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A discourse analysis of the United States Senate debate on the question of war with Iraq: Pearlfishing for Elshtain's chastened patriot in contemporary public discourse
This study explored the extent to which contemporary public discourses, as instantiated by the January, 1991 United States Senate debates on the question of war with Iraq, show evidence of what Jean Bethke Elshtain refers to as chastened patriotism: a new politics unencumbered by traditional war and peace discourse and its totalizing aspects. Discourse analyses revealed many examples of chastened patriotism constructions in the texts of these debates, embedded in a range of discursive formations. The analyses revealed, also, that the structure of the debates had no determining influence on displays of such constructions. As a whole, the study presented that Elshtain's chastened patriotism vocabulary is accessible to pragmatic appropriation, and is sufficiently rich of ethical content and political possibility as to lend to the making of a less dangerous and deadly world.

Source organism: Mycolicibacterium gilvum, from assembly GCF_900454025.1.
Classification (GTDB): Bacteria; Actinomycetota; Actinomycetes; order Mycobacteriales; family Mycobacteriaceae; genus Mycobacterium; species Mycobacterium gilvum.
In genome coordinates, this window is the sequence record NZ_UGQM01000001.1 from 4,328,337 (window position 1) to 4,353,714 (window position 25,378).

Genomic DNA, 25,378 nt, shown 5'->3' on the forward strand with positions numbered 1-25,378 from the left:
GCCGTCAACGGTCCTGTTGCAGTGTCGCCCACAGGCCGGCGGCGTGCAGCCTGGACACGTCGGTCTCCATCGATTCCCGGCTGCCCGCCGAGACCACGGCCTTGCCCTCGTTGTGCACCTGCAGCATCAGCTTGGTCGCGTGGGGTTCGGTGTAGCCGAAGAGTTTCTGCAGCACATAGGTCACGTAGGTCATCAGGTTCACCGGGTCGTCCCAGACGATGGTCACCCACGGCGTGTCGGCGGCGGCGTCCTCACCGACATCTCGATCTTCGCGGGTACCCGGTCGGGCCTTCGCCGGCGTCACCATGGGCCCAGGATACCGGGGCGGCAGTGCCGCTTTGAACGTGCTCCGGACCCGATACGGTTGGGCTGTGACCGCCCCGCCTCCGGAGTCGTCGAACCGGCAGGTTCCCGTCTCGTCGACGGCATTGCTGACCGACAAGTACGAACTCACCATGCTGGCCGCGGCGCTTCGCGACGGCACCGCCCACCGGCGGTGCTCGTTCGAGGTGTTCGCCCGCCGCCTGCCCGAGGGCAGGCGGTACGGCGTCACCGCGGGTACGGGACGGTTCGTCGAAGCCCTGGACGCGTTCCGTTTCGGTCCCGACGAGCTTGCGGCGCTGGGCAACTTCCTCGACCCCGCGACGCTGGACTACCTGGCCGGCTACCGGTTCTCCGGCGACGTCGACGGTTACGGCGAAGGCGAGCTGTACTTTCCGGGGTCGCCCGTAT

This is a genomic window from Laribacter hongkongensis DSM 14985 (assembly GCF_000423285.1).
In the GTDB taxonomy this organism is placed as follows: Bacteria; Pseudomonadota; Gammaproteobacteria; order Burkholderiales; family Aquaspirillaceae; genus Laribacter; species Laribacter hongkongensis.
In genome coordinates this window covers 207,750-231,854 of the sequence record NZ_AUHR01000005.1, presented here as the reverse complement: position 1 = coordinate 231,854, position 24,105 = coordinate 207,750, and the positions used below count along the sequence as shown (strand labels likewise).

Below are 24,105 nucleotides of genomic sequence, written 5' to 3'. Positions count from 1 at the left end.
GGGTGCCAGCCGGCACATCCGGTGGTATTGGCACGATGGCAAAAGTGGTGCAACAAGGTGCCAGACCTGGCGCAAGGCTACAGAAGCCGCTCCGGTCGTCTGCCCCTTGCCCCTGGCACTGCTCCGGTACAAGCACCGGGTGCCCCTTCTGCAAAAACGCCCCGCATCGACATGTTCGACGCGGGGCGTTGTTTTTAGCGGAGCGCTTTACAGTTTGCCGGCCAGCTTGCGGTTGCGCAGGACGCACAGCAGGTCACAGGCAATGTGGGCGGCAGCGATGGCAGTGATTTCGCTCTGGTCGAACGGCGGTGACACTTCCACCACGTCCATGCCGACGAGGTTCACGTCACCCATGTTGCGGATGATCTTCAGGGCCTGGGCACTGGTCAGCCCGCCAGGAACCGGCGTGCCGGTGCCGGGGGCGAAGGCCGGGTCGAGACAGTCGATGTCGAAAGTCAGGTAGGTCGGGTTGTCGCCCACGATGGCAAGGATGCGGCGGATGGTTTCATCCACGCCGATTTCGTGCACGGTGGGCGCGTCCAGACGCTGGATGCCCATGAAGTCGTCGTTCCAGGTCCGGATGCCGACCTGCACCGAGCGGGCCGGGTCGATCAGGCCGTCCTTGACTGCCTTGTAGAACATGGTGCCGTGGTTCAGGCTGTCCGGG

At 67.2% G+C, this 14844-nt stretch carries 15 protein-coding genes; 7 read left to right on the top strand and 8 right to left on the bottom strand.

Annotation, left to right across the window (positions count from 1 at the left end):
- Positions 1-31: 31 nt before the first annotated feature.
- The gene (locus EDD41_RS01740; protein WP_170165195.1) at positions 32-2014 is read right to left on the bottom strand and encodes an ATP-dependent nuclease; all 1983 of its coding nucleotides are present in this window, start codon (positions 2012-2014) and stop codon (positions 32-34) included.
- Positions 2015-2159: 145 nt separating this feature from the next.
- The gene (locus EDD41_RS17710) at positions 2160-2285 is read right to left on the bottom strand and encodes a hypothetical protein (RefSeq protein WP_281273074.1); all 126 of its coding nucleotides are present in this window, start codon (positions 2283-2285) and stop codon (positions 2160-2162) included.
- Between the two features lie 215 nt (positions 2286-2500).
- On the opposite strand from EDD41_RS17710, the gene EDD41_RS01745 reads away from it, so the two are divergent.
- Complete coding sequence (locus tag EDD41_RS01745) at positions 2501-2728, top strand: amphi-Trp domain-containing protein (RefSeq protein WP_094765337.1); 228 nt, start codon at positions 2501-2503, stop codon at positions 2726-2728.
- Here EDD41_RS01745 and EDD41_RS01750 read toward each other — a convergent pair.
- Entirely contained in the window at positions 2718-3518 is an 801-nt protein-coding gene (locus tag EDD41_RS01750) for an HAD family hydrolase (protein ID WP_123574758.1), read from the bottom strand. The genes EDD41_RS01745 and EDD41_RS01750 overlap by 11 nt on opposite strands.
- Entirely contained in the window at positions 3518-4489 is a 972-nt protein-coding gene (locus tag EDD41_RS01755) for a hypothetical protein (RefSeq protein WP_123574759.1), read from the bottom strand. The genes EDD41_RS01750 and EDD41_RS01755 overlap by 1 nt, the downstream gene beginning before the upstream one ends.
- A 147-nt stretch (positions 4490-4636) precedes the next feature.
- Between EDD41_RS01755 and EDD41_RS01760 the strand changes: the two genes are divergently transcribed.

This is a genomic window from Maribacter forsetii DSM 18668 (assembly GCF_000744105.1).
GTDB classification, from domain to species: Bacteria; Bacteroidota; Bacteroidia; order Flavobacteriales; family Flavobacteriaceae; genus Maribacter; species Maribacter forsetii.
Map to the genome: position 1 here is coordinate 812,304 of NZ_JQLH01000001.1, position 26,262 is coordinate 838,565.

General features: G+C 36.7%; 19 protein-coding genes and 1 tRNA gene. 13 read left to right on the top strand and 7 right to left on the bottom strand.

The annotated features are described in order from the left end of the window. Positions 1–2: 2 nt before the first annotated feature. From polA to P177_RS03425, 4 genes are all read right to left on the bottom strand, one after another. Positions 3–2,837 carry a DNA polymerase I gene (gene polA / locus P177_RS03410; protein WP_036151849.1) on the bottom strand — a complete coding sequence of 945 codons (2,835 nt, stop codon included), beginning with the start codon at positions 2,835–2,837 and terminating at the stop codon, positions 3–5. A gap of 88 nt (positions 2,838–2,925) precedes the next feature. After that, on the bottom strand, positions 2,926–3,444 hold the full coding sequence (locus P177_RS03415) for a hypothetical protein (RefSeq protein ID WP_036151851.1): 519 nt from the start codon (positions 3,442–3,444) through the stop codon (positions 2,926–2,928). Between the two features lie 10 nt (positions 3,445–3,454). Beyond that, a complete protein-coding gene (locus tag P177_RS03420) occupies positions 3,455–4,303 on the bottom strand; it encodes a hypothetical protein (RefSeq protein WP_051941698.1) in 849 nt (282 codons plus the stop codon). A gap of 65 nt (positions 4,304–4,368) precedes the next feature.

Johnson, Deborah Kay, "A discourse analysis of the United States Senate debate on the question of war with Iraq: Pearlfishing for Elshtain's chastened patriot in contemporary public discourse" (1994). Doctoral Dissertations Available from Proquest. AAI9434494.